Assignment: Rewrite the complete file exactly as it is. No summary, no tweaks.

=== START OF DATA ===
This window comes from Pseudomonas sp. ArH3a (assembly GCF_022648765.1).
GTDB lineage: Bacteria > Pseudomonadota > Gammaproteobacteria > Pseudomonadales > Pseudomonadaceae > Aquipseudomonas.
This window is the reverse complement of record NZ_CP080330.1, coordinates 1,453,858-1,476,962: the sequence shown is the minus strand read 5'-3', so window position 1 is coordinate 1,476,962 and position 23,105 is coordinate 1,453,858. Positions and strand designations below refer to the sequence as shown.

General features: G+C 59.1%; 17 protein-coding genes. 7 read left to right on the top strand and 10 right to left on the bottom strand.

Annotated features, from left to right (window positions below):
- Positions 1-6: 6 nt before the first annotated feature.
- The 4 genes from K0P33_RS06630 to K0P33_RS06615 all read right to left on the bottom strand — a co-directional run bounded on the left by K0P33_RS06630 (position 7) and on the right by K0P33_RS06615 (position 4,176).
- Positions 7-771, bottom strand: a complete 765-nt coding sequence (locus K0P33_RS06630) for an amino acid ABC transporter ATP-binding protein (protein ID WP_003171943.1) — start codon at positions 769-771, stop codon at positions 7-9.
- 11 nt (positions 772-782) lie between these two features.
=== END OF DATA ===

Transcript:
This window comes from Pseudomonas sp. ArH3a (assembly GCF_022648765.1).
GTDB lineage: Bacteria > Pseudomonadota > Gammaproteobacteria > Pseudomonadales > Pseudomonadaceae > Aquipseudomonas.
This window is the reverse complement of record NZ_CP080330.1, coordinates 1,453,858-1,476,962: the sequence shown is the minus strand read 5'-3', so window position 1 is coordinate 1,476,962 and position 23,105 is coordinate 1,453,858. Positions and strand designations below refer to the sequence as shown.

General features: G+C 59.1%; 17 protein-coding genes. 7 read left to right on the top strand and 10 right to left on the bottom strand.

Annotated features, from left to right (window positions below):
- Positions 1-6: 6 nt before the first annotated feature.
- The 4 genes from K0P33_RS06630 to K0P33_RS06615 all read right to left on the bottom strand — a co-directional run bounded on the left by K0P33_RS06630 (position 7) and on the right by K0P33_RS06615 (position 4,176).
- Positions 7-771, bottom strand: a complete 765-nt coding sequence (locus K0P33_RS06630) for an amino acid ABC transporter ATP-binding protein (protein ID WP_003171943.1) — start codon at positions 769-771, stop codon at positions 7-9.
- 11 nt (positions 772-782) lie between these two features.